Couriers delivered more than a billion packages after 2016 Singles’ Day sales, and just 10 per cent of the packaging was recycled. Packing tape, bubble wrap, and plastic bags contain non-biodegradable materials that take hundreds of years to break down, and cardboard boxes covered with adhesive tape are difficult to recycle.
Smart cities might not be such a bright idea
Anjana Ahuja, Science Commentator of FT.com, comments that it is a fallacy to think that more data, by itself, can make life better. The future is not just bright but blindingly illuminated, if one buys into the buzz around “smart cities”. Bill Gates is rumoured to be building one from the ground up in Arizona, complete with autonomous vehicles. Google is giving urban planning a shot in a Toronto suburb.
Smart cities are being rolled out across the globe, particularly where populations are rising quickly, in countries such as India, China and parts of Africa. On paper at least, these urban fantasies share the same Fritz Lang aesthetic: metallic skyscrapers, pleasingly empty highways, attractive landscaping, lighting schemes to make eco-warriors weep — and very few people.
How to build safe, smart cities on a budget
As cities become smarter and data becomes an even bigger driver for digitalisation, systems are working increasingly harder to develop pathways for the communication of information. Low power, wide area networks are becomming increasingly popular with smart city development, which enable partnerships that increase cost efficiencies between a number of collaborators. Open-source and open-community projects can help bridge the gap between cost and collaboration, creating well-funded smart city projects.
With the right tools, we can mine cities
From 1900 to 2010, the amount of materials accumulated in buildings and infrastructure across the world increased 23-fold. We are depleting our resources at unprecedented rates. Instead of extracting dwindling raw materials from nature at ever-increasing cost, the time has come to start re-using materials from buildings and infrastructure in our cities.
CEMR Bilbao 2018
Programme, speakers: the latest update on our conference in Bilbao
#metoo, migration, labour market inclusion: social challenges are increasingly urgent, complex and intertwined. This is particularly true for inequality, discrimination and exclusion. The world is changing. Why don’t we change too?
Join us in Bilbao, from 11 to 13 June 2018, on the occasion of the Council of European Municipalities and Regions’ (CEMR) conference. Discover how to build communities that value everyone.
This groundbreaking event is one of a kind in Europe. It will gather over 500 mayors, local and regional leaders, distinguished guests and experts in the fields of equality, diversity and inclusion.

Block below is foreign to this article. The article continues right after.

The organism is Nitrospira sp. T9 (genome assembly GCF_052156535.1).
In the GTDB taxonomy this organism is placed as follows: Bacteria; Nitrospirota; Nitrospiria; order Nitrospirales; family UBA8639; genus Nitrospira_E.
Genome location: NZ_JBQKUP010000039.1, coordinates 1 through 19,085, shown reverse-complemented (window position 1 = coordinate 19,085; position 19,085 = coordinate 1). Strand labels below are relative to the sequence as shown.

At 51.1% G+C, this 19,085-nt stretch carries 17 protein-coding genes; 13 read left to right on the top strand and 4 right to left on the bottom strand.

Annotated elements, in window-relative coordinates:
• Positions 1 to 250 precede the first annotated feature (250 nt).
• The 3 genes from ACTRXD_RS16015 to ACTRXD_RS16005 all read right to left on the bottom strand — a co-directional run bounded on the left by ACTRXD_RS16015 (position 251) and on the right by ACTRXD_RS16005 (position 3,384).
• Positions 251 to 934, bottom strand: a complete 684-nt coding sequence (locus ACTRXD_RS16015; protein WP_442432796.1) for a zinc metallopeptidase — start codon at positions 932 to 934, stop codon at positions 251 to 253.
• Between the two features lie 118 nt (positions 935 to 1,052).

Governing in the Age of the Artificially Intelligent City
The public sector needs a discussion about issues of transparency, fairness and the preservation of human values.
The last few years have seen cities around the world embarking on the journey to make their infrastructure and operations more intelligent. Not only are cities investing significant resources to upgrade their physical infrastructure with technology, but analytical solutions are being deployed at ever-increasing rates to exploit large and ever-growing data reservoirs. And governments are seriously exploring machine learning and cognitive computing systems that hold the promise of creating artificially intelligent cities.
Cities Forum 2017: working together for a sustainable future post-2020
The third cities forum took place in Rotterdam from 27-28 November, aboard the SS Rotterdam. The forum is the European Commission’s biennial event for and with cities. It brings together key stakeholders from European, national and local levels to debate the progress of the Urban Agenda for the EU.
This year, the debates also focused on investments tools for cities, the urban dimension of cohesion policy as well as the EU response to the urban dimension of the 2030 Agenda and the New Urban Agenda. The event saw strong support for the urban agenda for the EU and its continued implementation.
A global agenda for a world of smart cities
The world has agreed that it has to change, fundamentally, in order to successfully accommodate the urbanization wave that is to come in the next few decades. Urban innovation has to be advanced, along with the integrating capacities of the cities, to achieve the ideal smart city of the future. Future Cities Catapult has just published its first global review of the strategies that make smart cities…smart.
The goal of the report was to provide city leaders with an analysis of what leading cities are doing to create smart city strategies. A clear and coherent agenda or at least a general framework is needed worldwide in order to successfully reach the achievement of a smart future city.
European cities and automobile manufacturers kick off dialogue on Urban Vehicle Access Regulations